The controversy continues for travel mega-site Orbitz. Southwest Airlines sued the airline-backed travel giant Thursday for providing “false and misleading” information to its customers regarding Southwest flight schedules, rates and fares.
Southwest also alleged that Orbitz is using Southwest’s proprietary scheduling information without Southwest’s permission.
“When consumers log on to the Orbitz interactive Web site, the opening or ‘home’ page states that the Web site is ‘supported and endorsed by the major U.S. airlines,'” the complaint said. “To the contrary, Southwest (a major U.S. airline) does not support or endorse the Orbitz Web site and does not want to be associated with the Orbitz Web site.”
The lawsuit, filed in U.S. District Court in the Central District of California, alleges that Southwest’s trademark is being infringed and, in addition to seeking damages, asks for a preliminary and permanent injunction against Orbitz to stop the site from using its trademark.
In addition to the trademark infringement allegation, the suit contests Orbitz’ claims to guarantee its customers the lowest available fares.
“Orbitz fails to include in its Web site many of Southwest’s lowest fares,” the complaint said, “which are oftentimes lower than fares found on the Orbitz Web site.”
According to published industry reports, Orbitz’ general counsel sent a letter to Southwest stating that Orbitz has already changed its use of the Southwest trademark and that the fare information Orbitz uses comes from the same database used by travel agents.
Not The First
Orbitz is controlled by a combination of five of the largest airlines, which together share 85 percent of the total U.S. air market. In January, 20 U.S. states filed a letter with the U.S. Department of Transportation (DOT) voicing their concerns that Orbitz would threaten competition in the travel sector.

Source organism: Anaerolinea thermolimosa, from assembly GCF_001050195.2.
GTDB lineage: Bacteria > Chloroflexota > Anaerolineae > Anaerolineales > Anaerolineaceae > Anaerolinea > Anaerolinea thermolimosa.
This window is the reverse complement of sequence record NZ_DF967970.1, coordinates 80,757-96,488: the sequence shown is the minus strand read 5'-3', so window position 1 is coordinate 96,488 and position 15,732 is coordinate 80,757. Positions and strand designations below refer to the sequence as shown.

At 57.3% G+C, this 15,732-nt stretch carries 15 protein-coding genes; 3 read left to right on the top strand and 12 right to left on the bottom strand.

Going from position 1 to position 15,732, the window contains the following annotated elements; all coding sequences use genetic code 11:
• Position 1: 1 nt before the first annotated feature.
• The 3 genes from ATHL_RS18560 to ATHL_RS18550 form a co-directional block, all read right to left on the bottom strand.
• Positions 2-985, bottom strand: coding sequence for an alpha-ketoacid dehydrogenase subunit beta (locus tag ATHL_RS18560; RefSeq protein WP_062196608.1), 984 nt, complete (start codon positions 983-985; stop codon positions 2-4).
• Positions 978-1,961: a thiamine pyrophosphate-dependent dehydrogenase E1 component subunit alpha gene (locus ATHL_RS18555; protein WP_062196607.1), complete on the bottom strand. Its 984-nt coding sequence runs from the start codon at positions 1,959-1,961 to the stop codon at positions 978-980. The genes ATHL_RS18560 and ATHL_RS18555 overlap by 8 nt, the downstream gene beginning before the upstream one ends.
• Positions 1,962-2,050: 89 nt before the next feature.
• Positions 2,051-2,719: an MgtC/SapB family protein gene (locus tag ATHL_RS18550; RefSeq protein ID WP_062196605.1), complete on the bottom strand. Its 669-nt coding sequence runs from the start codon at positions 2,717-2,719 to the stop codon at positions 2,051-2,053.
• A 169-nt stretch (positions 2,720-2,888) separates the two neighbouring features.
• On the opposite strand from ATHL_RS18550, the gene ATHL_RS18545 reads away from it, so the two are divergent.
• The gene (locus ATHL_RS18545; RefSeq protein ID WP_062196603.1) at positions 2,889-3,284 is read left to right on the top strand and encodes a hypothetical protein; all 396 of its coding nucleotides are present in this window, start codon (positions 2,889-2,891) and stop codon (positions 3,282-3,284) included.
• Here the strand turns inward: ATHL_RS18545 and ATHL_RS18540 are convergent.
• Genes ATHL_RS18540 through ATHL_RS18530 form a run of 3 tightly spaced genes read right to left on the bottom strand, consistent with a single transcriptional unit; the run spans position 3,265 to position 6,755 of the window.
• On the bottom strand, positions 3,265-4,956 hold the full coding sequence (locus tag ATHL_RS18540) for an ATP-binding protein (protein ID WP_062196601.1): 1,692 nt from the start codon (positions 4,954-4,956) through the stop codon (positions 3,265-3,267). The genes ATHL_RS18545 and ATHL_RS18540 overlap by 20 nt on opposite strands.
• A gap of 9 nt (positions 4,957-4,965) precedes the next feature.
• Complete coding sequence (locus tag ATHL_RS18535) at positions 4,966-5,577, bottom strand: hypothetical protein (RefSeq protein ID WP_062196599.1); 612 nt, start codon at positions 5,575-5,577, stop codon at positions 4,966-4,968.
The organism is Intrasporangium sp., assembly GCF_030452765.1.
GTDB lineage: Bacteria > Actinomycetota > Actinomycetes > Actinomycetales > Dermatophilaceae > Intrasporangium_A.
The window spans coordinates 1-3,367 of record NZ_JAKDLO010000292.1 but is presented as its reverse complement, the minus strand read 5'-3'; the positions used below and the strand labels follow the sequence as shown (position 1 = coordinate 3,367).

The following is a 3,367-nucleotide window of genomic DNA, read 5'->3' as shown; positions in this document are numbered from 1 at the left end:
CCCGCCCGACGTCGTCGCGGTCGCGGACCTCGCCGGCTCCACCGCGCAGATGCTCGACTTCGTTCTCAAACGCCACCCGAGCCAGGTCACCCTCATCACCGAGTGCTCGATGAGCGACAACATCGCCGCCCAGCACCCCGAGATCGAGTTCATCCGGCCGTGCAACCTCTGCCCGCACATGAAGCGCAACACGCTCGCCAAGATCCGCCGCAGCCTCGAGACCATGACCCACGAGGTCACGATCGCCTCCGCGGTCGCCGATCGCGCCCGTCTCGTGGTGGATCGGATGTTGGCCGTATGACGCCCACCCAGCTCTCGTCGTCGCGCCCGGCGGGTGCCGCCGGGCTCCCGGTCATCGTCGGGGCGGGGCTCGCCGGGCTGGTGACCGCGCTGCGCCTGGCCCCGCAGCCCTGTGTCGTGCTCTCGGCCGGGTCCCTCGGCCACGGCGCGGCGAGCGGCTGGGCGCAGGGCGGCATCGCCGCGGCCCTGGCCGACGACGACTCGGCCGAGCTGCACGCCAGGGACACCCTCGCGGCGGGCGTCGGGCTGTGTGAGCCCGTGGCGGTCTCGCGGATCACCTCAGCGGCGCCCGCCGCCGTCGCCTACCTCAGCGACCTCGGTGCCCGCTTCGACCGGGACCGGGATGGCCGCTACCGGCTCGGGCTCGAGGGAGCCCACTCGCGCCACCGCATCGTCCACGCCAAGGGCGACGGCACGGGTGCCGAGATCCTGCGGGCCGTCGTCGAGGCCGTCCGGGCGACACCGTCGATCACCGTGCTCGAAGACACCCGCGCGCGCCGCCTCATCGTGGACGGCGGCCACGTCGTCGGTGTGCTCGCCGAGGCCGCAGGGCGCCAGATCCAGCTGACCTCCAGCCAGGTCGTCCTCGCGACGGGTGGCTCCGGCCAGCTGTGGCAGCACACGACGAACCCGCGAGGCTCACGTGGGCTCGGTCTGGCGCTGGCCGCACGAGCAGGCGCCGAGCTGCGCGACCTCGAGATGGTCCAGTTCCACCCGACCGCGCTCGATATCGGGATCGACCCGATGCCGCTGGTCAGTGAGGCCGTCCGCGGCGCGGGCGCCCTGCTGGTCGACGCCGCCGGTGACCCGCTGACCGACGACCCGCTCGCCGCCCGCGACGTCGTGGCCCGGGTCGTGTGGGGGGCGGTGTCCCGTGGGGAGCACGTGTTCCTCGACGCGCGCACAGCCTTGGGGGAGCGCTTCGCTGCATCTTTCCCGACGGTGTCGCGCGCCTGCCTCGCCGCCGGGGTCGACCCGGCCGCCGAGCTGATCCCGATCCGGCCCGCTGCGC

Additionally, the American Society of Travel Agents (ATSA) filed a complaint in February with the U.S. Department of Justice (DOJ), stating that the new online travel company would result in unfair competition to both online and offline travel firms.
However, the DOT said in April that “it did not have evidence that would justify stopping the company from beginning operations.”
The third claim of the Southwest lawsuit filed against Orbitz on Thursday also alleges unfair competition.
“Most observers believe that the airline industry needs to be more competitive,” said Southwest vice president and general counsel Jim Parker. “Orbitz is a step in the wrong direction.”
Southwest Airlines and the ATSA backed a study released in March by a Massachusetts Institute of Technology (MIT) economics professor, predicting that Orbitz will become a “market power ringmaster” that will force U.S. consumers to pay US$183 million more annually for airfare.
The DOT is requiring Orbitz to report within six months of its launch and to disclose any deviations from the plans and procedures examined by the DOT.
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